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Essay by Teresa Consoli, Caterina Cortese, Paolo Molinari & Anna Zenarolla.
References


Bezzi, C. (2001) Il disegno della ricerca valutativa [Evaluative Research Design]. (Milano: FrancoAngeli).

Istat (2011) Indagine nazionale sulle condizioni delle Persone Senza Dimora [National Research on the Conditions of Homeless People] available on www.istat.it, www.fiopsd.org

Istat (2014) Le persone senza dimora [Homeless People] (Follow up), available on www.istat.it, www.fiopsd.org

Ornelas, J. (2013) Casas Primeiro, Lisboa. Final Report for Housing First Europe Project (Lisbon).

Padgett, D.K. (2011) Qualitative and Mixed Methods in Public Health (New York: Sage).

Pleace, N. and Bretherton, J. (2013) The Case for Housing First in the European Union: A Critical Evaluation of Concerns about Effectiveness, European Journal of Homelessness 7(2) pp.21-41.

Plecae, N., Baptista, I. Bejaminsen, L. and Busch-Geertsema, V. (2013) The Costs of Homelessness in Europe: An Assessment of the Current Evidence Base (Brussels: FEANTSA).

Stefancic A., Tsemberis, S., Messeri, P. Drake, R. and Goering, P. (2013) The Pathways Housing First Fidelity Scale for Individuals with Psychiatric Disabilities, American Journals of Psychiatric Rehabilitation 16(4) pp. 240-261.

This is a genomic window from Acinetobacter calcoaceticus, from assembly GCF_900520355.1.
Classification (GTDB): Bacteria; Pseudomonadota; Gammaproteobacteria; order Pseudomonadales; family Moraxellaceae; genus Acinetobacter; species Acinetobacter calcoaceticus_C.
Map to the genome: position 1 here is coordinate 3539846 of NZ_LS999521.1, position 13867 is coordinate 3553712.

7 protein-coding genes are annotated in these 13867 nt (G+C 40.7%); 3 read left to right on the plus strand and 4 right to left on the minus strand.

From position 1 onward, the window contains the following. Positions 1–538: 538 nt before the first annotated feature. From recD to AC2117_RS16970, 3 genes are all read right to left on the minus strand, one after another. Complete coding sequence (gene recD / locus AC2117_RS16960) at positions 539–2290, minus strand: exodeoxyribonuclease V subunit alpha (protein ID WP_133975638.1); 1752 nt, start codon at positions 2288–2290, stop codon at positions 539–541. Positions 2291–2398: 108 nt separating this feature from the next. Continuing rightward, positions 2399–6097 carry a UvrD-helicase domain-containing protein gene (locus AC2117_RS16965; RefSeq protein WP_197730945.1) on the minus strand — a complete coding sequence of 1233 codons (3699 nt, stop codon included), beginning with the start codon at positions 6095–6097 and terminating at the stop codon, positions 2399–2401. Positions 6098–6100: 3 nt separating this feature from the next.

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Photographs originally published in the book “Housing First” © fio.PSD.

Housing First: Revolutionizing Services for Homeless People in Italy

The Housing First (HF) approach originated in the United States during the 1990s within mental health services, inspired by the model for discharging patients from psychiatric hospitals called ‘Supported Housing’. Based on gaining immediate access to independent apartments with support from a team of health workers for chronically homeless people and groups assessed as at risk of homelessness, it spread from the Pathways to Housing model founded by psychologist Sam Tsemberis in New York in 1992. HF introduces some changes compared to other models. It reverses the institutional-clinical approach from both a health and a welfare perspective. The key element is the direct transition from the street to a home. Very quickly, therefore, HF has also proven an effective and potentially revolutionary intervention to address homelessness in different contexts, including in England, France, Finland, Portugal, Spain and other countries. In Italy, as we argue in the following pages, it has the potential to provide a new direction for homelessness policies in a context in which chronic homelessness has increased: the Italian Institute of Statistics (ISTAT) reveals that there are 50,724 homeless people (roofless and houseless people) in Italy (up 3,071 from 2011), and that 21.4% of those have lived on the street from more than four years (ISTAT, 2014). Since 2011, supply – the number of beds and meals provided by 768 organisations – has increased by 15%, despite a more or less stable number of homeless people. This means that the same person is using the same services more and more times in the same week (three times more for beds and five times more for meals in one week), with severe consequences for the welfare system and costs to local authorities, as well as for living conditions.